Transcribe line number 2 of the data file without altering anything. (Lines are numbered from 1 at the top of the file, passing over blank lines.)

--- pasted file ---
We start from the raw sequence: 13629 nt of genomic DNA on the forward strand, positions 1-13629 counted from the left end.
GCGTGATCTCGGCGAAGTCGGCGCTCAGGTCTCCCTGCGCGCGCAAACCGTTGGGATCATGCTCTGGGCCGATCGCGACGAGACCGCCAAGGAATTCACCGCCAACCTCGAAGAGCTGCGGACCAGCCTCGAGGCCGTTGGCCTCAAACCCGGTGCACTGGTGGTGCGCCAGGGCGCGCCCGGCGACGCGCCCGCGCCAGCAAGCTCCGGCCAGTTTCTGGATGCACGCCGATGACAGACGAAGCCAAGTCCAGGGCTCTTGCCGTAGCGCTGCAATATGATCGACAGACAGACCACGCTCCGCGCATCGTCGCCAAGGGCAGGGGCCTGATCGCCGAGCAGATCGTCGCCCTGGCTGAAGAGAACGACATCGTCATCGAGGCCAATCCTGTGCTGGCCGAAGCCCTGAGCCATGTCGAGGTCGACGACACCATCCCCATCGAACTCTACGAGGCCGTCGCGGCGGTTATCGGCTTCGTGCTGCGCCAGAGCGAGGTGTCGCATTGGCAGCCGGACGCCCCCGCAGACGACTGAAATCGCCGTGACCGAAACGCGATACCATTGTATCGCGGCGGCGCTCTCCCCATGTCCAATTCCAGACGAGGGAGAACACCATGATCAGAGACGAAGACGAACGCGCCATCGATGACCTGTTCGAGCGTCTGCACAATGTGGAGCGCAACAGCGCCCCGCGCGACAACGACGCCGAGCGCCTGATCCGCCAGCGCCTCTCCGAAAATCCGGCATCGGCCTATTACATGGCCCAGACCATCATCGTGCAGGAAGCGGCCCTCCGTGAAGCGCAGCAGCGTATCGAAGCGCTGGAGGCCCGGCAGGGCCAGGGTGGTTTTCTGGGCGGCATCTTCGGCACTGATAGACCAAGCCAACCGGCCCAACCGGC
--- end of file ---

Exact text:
GCGTGATCTCGGCGAAGTCGGCGCTCAGGTCTCCCTGCGCGCGCAAACCGTTGGGATCATGCTCTGGGCCGATCGCGACGAGACCGCCAAGGAATTCACCGCCAACCTCGAAGAGCTGCGGACCAGCCTCGAGGCCGTTGGCCTCAAACCCGGTGCACTGGTGGTGCGCCAGGGCGCGCCCGGCGACGCGCCCGCGCCAGCAAGCTCCGGCCAGTTTCTGGATGCACGCCGATGACAGACGAAGCCAAGTCCAGGGCTCTTGCCGTAGCGCTGCAATATGATCGACAGACAGACCACGCTCCGCGCATCGTCGCCAAGGGCAGGGGCCTGATCGCCGAGCAGATCGTCGCCCTGGCTGAAGAGAACGACATCGTCATCGAGGCCAATCCTGTGCTGGCCGAAGCCCTGAGCCATGTCGAGGTCGACGACACCATCCCCATCGAACTCTACGAGGCCGTCGCGGCGGTTATCGGCTTCGTGCTGCGCCAGAGCGAGGTGTCGCATTGGCAGCCGGACGCCCCCGCAGACGACTGAAATCGCCGTGACCGAAACGCGATACCATTGTATCGCGGCGGCGCTCTCCCCATGTCCAATTCCAGACGAGGGAGAACACCATGATCAGAGACGAAGACGAACGCGCCATCGATGACCTGTTCGAGCGTCTGCACAATGTGGAGCGCAACAGCGCCCCGCGCGACAACGACGCCGAGCGCCTGATCCGCCAGCGCCTCTCCGAAAATCCGGCATCGGCCTATTACATGGCCCAGACCATCATCGTGCAGGAAGCGGCCCTCCGTGAAGCGCAGCAGCGTATCGAAGCGCTGGAGGCCCGGCAGGGCCAGGGTGGTTTTCTGGGCGGCATCTTCGGCACTGATAGACCAAGCCAACCGGCCCAACCGGC